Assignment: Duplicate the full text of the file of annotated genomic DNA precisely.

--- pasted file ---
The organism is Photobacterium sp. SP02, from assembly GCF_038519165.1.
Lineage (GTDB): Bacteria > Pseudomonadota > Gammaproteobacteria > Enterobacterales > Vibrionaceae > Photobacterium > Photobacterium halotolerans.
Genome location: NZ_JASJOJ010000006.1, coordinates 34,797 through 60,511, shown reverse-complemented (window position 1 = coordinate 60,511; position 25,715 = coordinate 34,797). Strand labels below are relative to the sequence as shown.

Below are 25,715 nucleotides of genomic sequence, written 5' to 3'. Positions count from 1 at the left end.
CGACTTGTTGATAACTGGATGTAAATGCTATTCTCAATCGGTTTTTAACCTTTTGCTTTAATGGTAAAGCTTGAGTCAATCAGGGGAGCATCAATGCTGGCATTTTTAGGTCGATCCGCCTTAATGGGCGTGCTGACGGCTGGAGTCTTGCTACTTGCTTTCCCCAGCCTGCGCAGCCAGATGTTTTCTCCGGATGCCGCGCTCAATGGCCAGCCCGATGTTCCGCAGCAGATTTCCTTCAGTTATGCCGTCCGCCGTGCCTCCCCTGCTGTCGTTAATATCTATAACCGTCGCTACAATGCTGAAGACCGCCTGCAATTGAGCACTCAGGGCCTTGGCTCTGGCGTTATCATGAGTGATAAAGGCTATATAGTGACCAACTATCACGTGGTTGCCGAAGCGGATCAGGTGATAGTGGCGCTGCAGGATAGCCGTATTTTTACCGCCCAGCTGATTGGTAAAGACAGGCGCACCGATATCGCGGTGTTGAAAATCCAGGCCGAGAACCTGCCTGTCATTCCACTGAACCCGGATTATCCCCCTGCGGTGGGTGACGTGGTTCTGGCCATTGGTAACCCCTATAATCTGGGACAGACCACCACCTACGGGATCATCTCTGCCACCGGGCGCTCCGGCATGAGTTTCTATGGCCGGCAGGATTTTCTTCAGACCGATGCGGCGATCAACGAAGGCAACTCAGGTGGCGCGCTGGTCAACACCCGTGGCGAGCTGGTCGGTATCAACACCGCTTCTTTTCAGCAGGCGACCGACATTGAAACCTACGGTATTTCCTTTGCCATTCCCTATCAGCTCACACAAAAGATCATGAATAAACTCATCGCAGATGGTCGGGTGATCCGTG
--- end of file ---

The organism is Photobacterium sp. SP02, from assembly GCF_038519165.1.
Lineage (GTDB): Bacteria > Pseudomonadota > Gammaproteobacteria > Enterobacterales > Vibrionaceae > Photobacterium > Photobacterium halotolerans.
Genome location: NZ_JASJOJ010000006.1, coordinates 34,797 through 60,511, shown reverse-complemented (window position 1 = coordinate 60,511; position 25,715 = coordinate 34,797). Strand labels below are relative to the sequence as shown.

Below are 25,715 nucleotides of genomic sequence, written 5' to 3'. Positions count from 1 at the left end.
CGACTTGTTGATAACTGGATGTAAATGCTATTCTCAATCGGTTTTTAACCTTTTGCTTTAATGGTAAAGCTTGAGTCAATCAGGGGAGCATCAATGCTGGCATTTTTAGGTCGATCCGCCTTAATGGGCGTGCTGACGGCTGGAGTCTTGCTACTTGCTTTCCCCAGCCTGCGCAGCCAGATGTTTTCTCCGGATGCCGCGCTCAATGGCCAGCCCGATGTTCCGCAGCAGATTTCCTTCAGTTATGCCGTCCGCCGTGCCTCCCCTGCTGTCGTTAATATCTATAACCGTCGCTACAATGCTGAAGACCGCCTGCAATTGAGCACTCAGGGCCTTGGCTCTGGCGTTATCATGAGTGATAAAGGCTATATAGTGACCAACTATCACGTGGTTGCCGAAGCGGATCAGGTGATAGTGGCGCTGCAGGATAGCCGTATTTTTACCGCCCAGCTGATTGGTAAAGACAGGCGCACCGATATCGCGGTGTTGAAAATCCAGGCCGAGAACCTGCCTGTCATTCCACTGAACCCGGATTATCCCCCTGCGGTGGGTGACGTGGTTCTGGCCATTGGTAACCCCTATAATCTGGGACAGACCACCACCTACGGGATCATCTCTGCCACCGGGCGCTCCGGCATGAGTTTCTATGGCCGGCAGGATTTTCTTCAGACCGATGCGGCGATCAACGAAGGCAACTCAGGTGGCGCGCTGGTCAACACCCGTGGCGAGCTGGTCGGTATCAACACCGCTTCTTTTCAGCAGGCGACCGACATTGAAACCTACGGTATTTCCTTTGCCATTCCCTATCAGCTCACACAAAAGATCATGAATAAACTCATCGCAGATGGTCGGGTGATCCGTG